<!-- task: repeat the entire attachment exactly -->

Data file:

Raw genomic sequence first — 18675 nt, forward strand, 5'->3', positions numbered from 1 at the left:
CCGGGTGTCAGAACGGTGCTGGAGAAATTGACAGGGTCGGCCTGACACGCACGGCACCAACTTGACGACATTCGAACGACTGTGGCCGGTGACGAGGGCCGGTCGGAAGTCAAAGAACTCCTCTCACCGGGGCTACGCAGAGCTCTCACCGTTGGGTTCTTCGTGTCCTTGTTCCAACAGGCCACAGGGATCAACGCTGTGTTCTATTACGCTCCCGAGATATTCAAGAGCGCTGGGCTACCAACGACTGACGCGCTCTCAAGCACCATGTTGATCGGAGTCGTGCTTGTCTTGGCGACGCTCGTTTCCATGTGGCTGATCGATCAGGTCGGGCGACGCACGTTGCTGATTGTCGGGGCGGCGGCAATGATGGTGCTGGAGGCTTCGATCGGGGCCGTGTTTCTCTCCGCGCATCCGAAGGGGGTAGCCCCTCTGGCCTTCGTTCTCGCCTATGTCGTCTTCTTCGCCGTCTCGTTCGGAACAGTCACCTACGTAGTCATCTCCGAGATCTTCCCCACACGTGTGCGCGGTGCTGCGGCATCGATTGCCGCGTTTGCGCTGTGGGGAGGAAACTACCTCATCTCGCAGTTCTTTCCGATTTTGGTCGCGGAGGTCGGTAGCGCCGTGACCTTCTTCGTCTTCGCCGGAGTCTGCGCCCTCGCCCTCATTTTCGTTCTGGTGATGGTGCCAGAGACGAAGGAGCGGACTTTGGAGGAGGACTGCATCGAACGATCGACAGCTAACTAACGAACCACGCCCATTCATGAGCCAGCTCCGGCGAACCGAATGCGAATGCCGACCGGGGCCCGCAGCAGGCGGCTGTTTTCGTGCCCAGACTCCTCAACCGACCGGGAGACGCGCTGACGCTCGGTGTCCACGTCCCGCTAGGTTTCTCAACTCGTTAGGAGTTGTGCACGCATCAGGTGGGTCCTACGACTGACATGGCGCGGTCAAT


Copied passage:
Raw genomic sequence first — 18675 nt, forward strand, 5'->3', positions numbered from 1 at the left:
CCGGGTGTCAGAACGGTGCTGGAGAAATTGACAGGGTCGGCCTGACACGCACGGCACCAACTTGACGACATTCGAACGACTGTGGCCGGTGACGAGGGCCGGTCGGAAGTCAAAGAACTCCTCTCACCGGGGCTACGCAGAGCTCTCACCGTTGGGTTCTTCGTGTCCTTGTTCCAACAGGCCACAGGGATCAACGCTGTGTTCTATTACGCTCCCGAGATATTCAAGAGCGCTGGGCTACCAACGACTGACGCGCTCTCAAGCACCATGTTGATCGGAGTCGTGCTTGTCTTGGCGACGCTCGTTTCCATGTGGCTGATCGATCAGGTCGGGCGACGCACGTTGCTGATTGTCGGGGCGGCGGCAATGATGGTGCTGGAGGCTTCGATCGGGGCCGTGTTTCTCTCCGCGCATCCGAAGGGGGTAGCCCCTCTGGCCTTCGTTCTCGCCTATGTCGTCTTCTTCGCCGTCTCGTTCGGAACAGTCACCTACGTAGTCATCTCCGAGATCTTCCCCACACGTGTGCGCGGTGCTGCGGCATCGATTGCCGCGTTTGCGCTGTGGGGAGGAAACTACCTCATCTCGCAGTTCTTTCCGATTTTGGTCGCGGAGGTCGGTAGCGCCGTGACCTTCTTCGTCTTCGCCGGAGTCTGCGCCCTCGCCCTCATTTTCGTTCTGGTGATGGTGCCAGAGACGAAGGAGCGGACTTTGGAGGAGGACTGCATCGAACGATCGACAGCTAACTAACGAACCACGCCCATTCATGAGCCAGCTCCGGCGAACCGAATGCGAATGCCGACCGGGGCCCGCAGCAGGCGGCTGTTTTCGTGCCCAGACTCCTCAACCGACCGGGAGACGCGCTGACGCTCGGTGTCCACGTCCCGCTAGGTTTCTCAACTCGTTAGGAGTTGTGCACGCATCAGGTGGGTCCTACGACTGACATGGCGCGGTCAAT